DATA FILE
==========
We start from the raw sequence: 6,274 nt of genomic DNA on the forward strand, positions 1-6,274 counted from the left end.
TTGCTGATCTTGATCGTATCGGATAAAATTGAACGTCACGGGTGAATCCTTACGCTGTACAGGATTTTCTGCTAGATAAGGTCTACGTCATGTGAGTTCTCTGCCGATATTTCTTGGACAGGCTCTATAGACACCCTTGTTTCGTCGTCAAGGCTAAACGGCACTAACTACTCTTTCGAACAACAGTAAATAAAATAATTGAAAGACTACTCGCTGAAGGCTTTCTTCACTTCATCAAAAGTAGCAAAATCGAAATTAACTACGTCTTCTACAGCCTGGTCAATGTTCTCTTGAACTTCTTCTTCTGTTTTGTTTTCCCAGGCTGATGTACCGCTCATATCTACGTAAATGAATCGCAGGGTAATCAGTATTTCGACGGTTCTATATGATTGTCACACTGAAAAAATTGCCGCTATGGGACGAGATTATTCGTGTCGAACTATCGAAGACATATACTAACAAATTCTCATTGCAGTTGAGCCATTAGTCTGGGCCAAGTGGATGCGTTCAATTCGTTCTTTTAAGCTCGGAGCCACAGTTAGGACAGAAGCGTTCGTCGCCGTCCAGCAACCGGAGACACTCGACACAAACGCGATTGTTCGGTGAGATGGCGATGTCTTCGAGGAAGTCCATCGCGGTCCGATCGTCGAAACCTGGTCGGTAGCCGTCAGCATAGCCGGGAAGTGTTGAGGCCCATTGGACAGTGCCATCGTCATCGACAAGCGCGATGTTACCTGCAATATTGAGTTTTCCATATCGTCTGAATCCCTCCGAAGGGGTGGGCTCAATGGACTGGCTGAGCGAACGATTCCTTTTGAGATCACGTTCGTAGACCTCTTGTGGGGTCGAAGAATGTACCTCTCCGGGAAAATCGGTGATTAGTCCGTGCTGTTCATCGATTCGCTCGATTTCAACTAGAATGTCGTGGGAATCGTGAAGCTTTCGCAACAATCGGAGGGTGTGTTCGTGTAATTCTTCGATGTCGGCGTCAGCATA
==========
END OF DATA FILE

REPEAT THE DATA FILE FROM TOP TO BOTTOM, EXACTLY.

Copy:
We start from the raw sequence: 6,274 nt of genomic DNA on the forward strand, positions 1-6,274 counted from the left end.
TTGCTGATCTTGATCGTATCGGATAAAATTGAACGTCACGGGTGAATCCTTACGCTGTACAGGATTTTCTGCTAGATAAGGTCTACGTCATGTGAGTTCTCTGCCGATATTTCTTGGACAGGCTCTATAGACACCCTTGTTTCGTCGTCAAGGCTAAACGGCACTAACTACTCTTTCGAACAACAGTAAATAAAATAATTGAAAGACTACTCGCTGAAGGCTTTCTTCACTTCATCAAAAGTAGCAAAATCGAAATTAACTACGTCTTCTACAGCCTGGTCAATGTTCTCTTGAACTTCTTCTTCTGTTTTGTTTTCCCAGGCTGATGTACCGCTCATATCTACGTAAATGAATCGCAGGGTAATCAGTATTTCGACGGTTCTATATGATTGTCACACTGAAAAAATTGCCGCTATGGGACGAGATTATTCGTGTCGAACTATCGAAGACATATACTAACAAATTCTCATTGCAGTTGAGCCATTAGTCTGGGCCAAGTGGATGCGTTCAATTCGTTCTTTTAAGCTCGGAGCCACAGTTAGGACAGAAGCGTTCGTCGCCGTCCAGCAACCGGAGACACTCGACACAAACGCGATTGTTCGGTGAGATGGCGATGTCTTCGAGGAAGTCCATCGCGGTCCGATCGTCGAAACCTGGTCGGTAGCCGTCAGCATAGCCGGGAAGTGTTGAGGCCCATTGGACAGTGCCATCGTCATCGACAAGCGCGATGTTACCTGCAATATTGAGTTTTCCATATCGTCTGAATCCCTCCGAAGGGGTGGGCTCAATGGACTGGCTGAGCGAACGATTCCTTTTGAGATCACGTTCGTAGACCTCTTGTGGGGTCGAAGAATGTACCTCTCCGGGAAAATCGGTGATTAGTCCGTGCTGTTCATCGATTCGCTCGATTTCAACTAGAATGTCGTGGGAATCGTGAAGCTTTCGCAACAATCGGAGGGTGTGTTCGTGTAATTCTTCGATGTCGGCGTCAGCATA